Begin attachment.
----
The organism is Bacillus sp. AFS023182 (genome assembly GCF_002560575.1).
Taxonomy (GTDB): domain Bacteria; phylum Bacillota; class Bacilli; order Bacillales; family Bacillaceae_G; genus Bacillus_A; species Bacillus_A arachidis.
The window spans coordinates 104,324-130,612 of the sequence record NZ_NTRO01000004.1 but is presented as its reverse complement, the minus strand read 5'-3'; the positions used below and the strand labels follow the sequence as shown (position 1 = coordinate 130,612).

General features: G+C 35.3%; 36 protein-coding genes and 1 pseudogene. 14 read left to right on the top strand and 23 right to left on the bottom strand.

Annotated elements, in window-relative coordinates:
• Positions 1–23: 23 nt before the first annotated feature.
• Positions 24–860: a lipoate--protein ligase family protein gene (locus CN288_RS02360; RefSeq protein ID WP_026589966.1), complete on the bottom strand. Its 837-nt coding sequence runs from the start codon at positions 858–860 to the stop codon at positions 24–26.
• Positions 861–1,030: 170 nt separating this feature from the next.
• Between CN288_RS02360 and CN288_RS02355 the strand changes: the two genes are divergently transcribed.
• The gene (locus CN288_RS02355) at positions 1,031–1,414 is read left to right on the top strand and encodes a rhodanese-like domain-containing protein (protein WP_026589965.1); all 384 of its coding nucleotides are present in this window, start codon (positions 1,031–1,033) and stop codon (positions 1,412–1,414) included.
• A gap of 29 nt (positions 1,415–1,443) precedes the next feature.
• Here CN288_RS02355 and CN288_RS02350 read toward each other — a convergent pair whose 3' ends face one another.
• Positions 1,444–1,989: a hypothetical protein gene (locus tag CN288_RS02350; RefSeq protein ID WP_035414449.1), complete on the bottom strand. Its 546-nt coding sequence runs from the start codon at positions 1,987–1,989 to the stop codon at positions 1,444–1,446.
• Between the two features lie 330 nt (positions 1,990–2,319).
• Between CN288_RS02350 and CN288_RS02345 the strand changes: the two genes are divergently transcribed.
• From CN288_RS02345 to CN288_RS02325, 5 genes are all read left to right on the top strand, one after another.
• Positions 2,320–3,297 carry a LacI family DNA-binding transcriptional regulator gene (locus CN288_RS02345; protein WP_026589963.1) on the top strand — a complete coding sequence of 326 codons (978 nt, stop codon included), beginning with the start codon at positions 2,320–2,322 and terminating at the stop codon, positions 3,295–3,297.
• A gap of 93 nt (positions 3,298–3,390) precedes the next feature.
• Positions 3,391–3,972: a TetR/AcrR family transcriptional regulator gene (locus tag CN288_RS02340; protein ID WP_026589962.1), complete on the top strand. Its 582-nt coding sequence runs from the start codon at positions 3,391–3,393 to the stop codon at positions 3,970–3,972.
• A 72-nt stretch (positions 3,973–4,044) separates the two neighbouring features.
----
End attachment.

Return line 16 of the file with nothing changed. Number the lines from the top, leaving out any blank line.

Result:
• From CN288_RS02345 to CN288_RS02325, 5 genes are all read left to right on the top strand, one after another.